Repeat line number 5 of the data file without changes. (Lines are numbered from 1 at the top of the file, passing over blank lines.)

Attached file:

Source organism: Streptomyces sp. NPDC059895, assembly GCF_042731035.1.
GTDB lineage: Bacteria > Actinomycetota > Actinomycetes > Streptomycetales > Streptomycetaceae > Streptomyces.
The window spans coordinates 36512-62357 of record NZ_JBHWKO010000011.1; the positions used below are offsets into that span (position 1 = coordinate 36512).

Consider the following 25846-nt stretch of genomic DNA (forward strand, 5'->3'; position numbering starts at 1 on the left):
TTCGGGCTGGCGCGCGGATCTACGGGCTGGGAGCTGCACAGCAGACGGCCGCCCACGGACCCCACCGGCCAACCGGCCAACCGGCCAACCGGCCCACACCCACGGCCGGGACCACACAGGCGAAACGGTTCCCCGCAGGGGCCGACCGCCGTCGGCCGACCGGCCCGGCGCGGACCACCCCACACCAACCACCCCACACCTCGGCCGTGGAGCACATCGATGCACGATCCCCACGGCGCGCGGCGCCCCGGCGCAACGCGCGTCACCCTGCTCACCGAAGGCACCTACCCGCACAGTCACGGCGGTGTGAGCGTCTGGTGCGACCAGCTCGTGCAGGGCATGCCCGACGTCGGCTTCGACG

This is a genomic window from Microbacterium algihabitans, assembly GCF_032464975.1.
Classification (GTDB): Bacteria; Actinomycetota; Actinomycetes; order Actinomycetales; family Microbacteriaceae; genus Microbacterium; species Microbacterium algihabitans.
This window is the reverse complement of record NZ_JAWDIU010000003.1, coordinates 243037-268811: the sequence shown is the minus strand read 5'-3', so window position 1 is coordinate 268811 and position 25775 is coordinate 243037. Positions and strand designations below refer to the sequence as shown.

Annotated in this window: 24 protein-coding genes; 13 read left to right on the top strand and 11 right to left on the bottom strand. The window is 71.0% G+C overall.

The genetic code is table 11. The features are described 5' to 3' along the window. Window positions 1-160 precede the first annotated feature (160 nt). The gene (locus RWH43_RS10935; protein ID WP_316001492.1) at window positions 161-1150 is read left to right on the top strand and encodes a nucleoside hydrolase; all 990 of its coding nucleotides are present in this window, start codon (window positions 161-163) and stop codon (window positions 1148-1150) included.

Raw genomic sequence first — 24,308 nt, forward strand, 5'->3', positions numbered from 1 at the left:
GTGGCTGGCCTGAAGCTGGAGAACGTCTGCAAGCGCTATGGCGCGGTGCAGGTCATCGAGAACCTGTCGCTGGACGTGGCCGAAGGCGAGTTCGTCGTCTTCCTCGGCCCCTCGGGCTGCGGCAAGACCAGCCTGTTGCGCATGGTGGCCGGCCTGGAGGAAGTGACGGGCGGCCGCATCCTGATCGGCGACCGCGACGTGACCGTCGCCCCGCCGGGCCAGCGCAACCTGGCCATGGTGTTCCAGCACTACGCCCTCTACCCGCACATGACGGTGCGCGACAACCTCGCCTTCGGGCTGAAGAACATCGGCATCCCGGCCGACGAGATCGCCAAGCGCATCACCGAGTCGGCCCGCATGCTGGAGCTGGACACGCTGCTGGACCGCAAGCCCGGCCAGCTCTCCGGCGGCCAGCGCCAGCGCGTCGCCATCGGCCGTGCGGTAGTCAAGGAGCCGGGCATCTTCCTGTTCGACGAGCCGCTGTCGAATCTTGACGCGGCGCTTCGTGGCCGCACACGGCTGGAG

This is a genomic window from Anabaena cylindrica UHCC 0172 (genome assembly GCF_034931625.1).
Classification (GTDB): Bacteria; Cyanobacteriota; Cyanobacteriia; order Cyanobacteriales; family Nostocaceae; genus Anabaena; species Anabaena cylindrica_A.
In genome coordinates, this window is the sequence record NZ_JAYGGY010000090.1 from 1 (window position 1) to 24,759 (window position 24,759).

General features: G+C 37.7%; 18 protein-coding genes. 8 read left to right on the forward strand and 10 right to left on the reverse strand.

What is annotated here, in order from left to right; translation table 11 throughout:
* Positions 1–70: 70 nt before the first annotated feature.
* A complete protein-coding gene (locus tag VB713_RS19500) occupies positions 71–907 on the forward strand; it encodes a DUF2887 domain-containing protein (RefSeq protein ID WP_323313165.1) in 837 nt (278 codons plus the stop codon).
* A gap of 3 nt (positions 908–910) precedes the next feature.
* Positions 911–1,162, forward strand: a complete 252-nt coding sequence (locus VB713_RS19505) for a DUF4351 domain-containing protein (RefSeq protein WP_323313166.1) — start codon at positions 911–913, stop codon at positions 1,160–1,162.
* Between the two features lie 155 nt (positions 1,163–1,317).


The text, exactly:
TTCGGGCTGGCGCGCGGATCTACGGGCTGGGAGCTGCACAGCAGACGGCCGCCCACGGACCCCACCGGCCAACCGGCCAACCGGCCAACCGGCCCACACCCACGGCCGGGACCACACAGGCGAAACGGTTCCCCGCAGGGGCCGACCGCCGTCGGCCGACCGGCCCGGCGCGGACCACCCCACACCAACCACCCCACACCTCGGCCGTGGAGCACATCGATGCACGATCCCCACGGCGCGCGGCGCCCCGGCGCAACGCGCGTCACCCTGCTCACCGAAGGCACCTACCCGCACAGTCACGGCGGTGTGAGCGTCTGGTGCGACCAGCTCGTGCAGGGCATGCCCGACGTCGGCTTCGACG